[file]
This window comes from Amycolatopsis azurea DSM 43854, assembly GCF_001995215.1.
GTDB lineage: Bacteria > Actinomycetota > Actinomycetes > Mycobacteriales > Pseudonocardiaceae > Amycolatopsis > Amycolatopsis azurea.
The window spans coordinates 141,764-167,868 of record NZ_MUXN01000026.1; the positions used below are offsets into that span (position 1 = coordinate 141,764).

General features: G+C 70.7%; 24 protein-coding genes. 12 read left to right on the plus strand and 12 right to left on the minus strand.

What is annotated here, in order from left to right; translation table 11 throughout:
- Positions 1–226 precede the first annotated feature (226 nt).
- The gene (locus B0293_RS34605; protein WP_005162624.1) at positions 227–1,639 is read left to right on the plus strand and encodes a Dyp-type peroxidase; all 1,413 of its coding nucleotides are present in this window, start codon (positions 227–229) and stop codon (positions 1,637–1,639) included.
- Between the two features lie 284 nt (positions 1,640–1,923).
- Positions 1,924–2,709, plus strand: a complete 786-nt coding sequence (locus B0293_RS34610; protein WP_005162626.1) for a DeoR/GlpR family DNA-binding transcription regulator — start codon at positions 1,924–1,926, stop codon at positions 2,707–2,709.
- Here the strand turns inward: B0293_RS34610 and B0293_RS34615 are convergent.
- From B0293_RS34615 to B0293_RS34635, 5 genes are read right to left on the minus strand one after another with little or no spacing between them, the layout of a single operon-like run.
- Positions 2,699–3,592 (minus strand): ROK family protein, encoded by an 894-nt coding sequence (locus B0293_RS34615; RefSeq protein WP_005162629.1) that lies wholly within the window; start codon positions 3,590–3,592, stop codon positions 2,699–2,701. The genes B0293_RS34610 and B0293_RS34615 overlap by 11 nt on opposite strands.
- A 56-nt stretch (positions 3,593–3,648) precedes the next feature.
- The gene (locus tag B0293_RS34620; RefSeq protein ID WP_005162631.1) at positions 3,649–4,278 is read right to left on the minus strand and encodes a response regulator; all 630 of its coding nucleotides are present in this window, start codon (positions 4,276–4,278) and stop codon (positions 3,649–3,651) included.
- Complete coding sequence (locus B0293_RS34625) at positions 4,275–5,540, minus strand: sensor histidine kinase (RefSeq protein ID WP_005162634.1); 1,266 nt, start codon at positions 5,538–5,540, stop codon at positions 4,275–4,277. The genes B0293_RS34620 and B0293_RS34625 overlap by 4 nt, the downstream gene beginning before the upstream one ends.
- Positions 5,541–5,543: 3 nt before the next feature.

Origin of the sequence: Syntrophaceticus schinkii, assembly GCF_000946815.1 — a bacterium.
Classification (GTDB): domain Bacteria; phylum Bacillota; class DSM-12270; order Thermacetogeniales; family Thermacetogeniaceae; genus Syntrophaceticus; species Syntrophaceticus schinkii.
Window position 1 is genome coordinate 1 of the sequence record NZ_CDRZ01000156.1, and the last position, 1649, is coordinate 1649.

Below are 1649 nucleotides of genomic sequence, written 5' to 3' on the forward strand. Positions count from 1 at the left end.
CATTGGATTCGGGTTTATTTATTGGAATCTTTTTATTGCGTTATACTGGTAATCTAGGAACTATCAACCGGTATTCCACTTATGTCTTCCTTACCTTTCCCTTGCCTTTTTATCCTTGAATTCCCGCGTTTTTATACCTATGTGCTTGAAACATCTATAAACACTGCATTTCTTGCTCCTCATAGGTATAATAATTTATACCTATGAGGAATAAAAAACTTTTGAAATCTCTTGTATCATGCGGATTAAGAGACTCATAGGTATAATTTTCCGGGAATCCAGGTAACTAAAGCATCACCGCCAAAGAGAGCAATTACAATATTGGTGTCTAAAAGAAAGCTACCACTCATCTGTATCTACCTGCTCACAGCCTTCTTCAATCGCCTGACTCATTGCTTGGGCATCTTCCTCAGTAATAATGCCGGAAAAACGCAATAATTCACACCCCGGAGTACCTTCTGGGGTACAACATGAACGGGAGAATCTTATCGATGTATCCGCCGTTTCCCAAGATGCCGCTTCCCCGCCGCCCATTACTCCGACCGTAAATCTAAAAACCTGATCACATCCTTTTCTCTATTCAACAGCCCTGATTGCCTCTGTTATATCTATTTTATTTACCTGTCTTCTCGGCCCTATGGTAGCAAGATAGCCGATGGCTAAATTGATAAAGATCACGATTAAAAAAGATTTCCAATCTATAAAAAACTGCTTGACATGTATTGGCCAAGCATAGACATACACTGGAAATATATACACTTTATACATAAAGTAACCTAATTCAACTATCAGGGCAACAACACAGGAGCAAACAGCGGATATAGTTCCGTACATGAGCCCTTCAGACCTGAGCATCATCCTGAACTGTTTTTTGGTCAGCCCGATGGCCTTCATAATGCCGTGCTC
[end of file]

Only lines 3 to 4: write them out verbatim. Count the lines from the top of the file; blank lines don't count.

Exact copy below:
The window spans coordinates 141,764-167,868 of record NZ_MUXN01000026.1; the positions used below are offsets into that span (position 1 = coordinate 141,764).

General features: G+C 70.7%; 24 protein-coding genes. 12 read left to right on the plus strand and 12 right to left on the minus strand.